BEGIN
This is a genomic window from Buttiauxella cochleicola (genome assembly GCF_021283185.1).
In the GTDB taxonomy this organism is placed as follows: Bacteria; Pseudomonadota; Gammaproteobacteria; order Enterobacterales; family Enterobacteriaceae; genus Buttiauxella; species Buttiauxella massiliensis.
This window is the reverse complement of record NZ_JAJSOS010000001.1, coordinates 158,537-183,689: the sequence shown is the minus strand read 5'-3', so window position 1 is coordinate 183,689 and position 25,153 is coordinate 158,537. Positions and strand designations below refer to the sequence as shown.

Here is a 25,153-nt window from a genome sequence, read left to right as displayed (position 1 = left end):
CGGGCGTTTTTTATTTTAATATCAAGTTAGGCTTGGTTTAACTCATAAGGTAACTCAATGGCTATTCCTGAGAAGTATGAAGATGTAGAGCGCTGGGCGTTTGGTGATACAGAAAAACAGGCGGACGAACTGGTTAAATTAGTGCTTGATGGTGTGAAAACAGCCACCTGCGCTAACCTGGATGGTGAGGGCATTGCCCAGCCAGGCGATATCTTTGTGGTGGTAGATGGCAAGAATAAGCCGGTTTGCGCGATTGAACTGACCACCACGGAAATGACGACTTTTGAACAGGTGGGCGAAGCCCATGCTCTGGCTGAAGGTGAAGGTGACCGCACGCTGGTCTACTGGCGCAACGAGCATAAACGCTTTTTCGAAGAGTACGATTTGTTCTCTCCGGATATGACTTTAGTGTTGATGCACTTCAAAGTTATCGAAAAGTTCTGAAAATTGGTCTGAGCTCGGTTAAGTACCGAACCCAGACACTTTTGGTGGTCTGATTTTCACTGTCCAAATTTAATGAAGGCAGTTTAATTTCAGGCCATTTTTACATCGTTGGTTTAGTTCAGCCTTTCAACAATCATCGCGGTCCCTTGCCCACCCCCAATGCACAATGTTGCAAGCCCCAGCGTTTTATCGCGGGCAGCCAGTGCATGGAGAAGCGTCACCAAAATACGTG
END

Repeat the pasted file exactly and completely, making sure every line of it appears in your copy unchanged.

This is a genomic window from Buttiauxella cochleicola (genome assembly GCF_021283185.1).
In the GTDB taxonomy this organism is placed as follows: Bacteria; Pseudomonadota; Gammaproteobacteria; order Enterobacterales; family Enterobacteriaceae; genus Buttiauxella; species Buttiauxella massiliensis.
This window is the reverse complement of record NZ_JAJSOS010000001.1, coordinates 158,537-183,689: the sequence shown is the minus strand read 5'-3', so window position 1 is coordinate 183,689 and position 25,153 is coordinate 158,537. Positions and strand designations below refer to the sequence as shown.

Here is a 25,153-nt window from a genome sequence, read left to right as displayed (position 1 = left end):
CGGGCGTTTTTTATTTTAATATCAAGTTAGGCTTGGTTTAACTCATAAGGTAACTCAATGGCTATTCCTGAGAAGTATGAAGATGTAGAGCGCTGGGCGTTTGGTGATACAGAAAAACAGGCGGACGAACTGGTTAAATTAGTGCTTGATGGTGTGAAAACAGCCACCTGCGCTAACCTGGATGGTGAGGGCATTGCCCAGCCAGGCGATATCTTTGTGGTGGTAGATGGCAAGAATAAGCCGGTTTGCGCGATTGAACTGACCACCACGGAAATGACGACTTTTGAACAGGTGGGCGAAGCCCATGCTCTGGCTGAAGGTGAAGGTGACCGCACGCTGGTCTACTGGCGCAACGAGCATAAACGCTTTTTCGAAGAGTACGATTTGTTCTCTCCGGATATGACTTTAGTGTTGATGCACTTCAAAGTTATCGAAAAGTTCTGAAAATTGGTCTGAGCTCGGTTAAGTACCGAACCCAGACACTTTTGGTGGTCTGATTTTCACTGTCCAAATTTAATGAAGGCAGTTTAATTTCAGGCCATTTTTACATCGTTGGTTTAGTTCAGCCTTTCAACAATCATCGCGGTCCCTTGCCCACCCCCAATGCACAATGTTGCAAGCCCCAGCGTTTTATCGCGGGCAGCCAGTGCATGGAGAAGCGTCACCAAAATACGTG